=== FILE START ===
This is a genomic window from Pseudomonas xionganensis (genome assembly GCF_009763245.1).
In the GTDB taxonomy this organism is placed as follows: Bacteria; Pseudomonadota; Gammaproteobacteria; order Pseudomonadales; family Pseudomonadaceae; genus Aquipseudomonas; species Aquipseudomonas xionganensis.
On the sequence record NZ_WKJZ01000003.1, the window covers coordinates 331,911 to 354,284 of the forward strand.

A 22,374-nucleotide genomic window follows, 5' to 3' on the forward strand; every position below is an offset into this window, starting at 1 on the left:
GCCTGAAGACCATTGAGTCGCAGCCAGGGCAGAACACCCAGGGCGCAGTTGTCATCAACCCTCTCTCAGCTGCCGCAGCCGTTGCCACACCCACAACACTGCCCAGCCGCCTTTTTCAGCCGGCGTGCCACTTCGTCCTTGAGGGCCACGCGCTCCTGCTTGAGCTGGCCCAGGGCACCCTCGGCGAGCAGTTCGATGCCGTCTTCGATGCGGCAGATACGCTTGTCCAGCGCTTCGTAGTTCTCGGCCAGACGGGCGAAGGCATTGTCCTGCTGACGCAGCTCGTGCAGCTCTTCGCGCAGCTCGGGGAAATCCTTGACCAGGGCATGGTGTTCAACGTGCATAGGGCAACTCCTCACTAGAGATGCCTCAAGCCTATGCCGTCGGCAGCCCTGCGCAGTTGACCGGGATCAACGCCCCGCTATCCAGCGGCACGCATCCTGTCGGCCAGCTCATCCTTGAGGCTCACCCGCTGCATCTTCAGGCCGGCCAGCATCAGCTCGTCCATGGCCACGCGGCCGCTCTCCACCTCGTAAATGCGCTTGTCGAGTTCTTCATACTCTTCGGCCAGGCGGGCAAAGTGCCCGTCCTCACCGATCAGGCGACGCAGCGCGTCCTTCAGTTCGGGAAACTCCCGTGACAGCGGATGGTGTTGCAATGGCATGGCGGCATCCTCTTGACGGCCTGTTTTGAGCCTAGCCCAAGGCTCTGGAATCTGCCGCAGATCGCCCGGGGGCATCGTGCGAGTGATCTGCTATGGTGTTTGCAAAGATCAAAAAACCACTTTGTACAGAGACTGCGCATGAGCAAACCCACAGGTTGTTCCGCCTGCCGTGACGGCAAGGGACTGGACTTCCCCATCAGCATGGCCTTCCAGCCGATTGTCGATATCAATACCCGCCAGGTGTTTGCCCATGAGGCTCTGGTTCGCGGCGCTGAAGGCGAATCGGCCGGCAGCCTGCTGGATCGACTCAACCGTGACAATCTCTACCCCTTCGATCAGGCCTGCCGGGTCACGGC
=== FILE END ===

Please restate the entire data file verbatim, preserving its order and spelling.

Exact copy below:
This is a genomic window from Pseudomonas xionganensis (genome assembly GCF_009763245.1).
In the GTDB taxonomy this organism is placed as follows: Bacteria; Pseudomonadota; Gammaproteobacteria; order Pseudomonadales; family Pseudomonadaceae; genus Aquipseudomonas; species Aquipseudomonas xionganensis.
On the sequence record NZ_WKJZ01000003.1, the window covers coordinates 331,911 to 354,284 of the forward strand.

A 22,374-nucleotide genomic window follows, 5' to 3' on the forward strand; every position below is an offset into this window, starting at 1 on the left:
GCCTGAAGACCATTGAGTCGCAGCCAGGGCAGAACACCCAGGGCGCAGTTGTCATCAACCCTCTCTCAGCTGCCGCAGCCGTTGCCACACCCACAACACTGCCCAGCCGCCTTTTTCAGCCGGCGTGCCACTTCGTCCTTGAGGGCCACGCGCTCCTGCTTGAGCTGGCCCAGGGCACCCTCGGCGAGCAGTTCGATGCCGTCTTCGATGCGGCAGATACGCTTGTCCAGCGCTTCGTAGTTCTCGGCCAGACGGGCGAAGGCATTGTCCTGCTGACGCAGCTCGTGCAGCTCTTCGCGCAGCTCGGGGAAATCCTTGACCAGGGCATGGTGTTCAACGTGCATAGGGCAACTCCTCACTAGAGATGCCTCAAGCCTATGCCGTCGGCAGCCCTGCGCAGTTGACCGGGATCAACGCCCCGCTATCCAGCGGCACGCATCCTGTCGGCCAGCTCATCCTTGAGGCTCACCCGCTGCATCTTCAGGCCGGCCAGCATCAGCTCGTCCATGGCCACGCGGCCGCTCTCCACCTCGTAAATGCGCTTGTCGAGTTCTTCATACTCTTCGGCCAGGCGGGCAAAGTGCCCGTCCTCACCGATCAGGCGACGCAGCGCGTCCTTCAGTTCGGGAAACTCCCGTGACAGCGGATGGTGTTGCAATGGCATGGCGGCATCCTCTTGACGGCCTGTTTTGAGCCTAGCCCAAGGCTCTGGAATCTGCCGCAGATCGCCCGGGGGCATCGTGCGAGTGATCTGCTATGGTGTTTGCAAAGATCAAAAAACCACTTTGTACAGAGACTGCGCATGAGCAAACCCACAGGTTGTTCCGCCTGCCGTGACGGCAAGGGACTGGACTTCCCCATCAGCATGGCCTTCCAGCCGATTGTCGATATCAATACCCGCCAGGTGTTTGCCCATGAGGCTCTGGTTCGCGGCGCTGAAGGCGAATCGGCCGGCAGCCTGCTGGATCGACTCAACCGTGACAATCTCTACCCCTTCGATCAGGCCTGCCGGGTCACGGC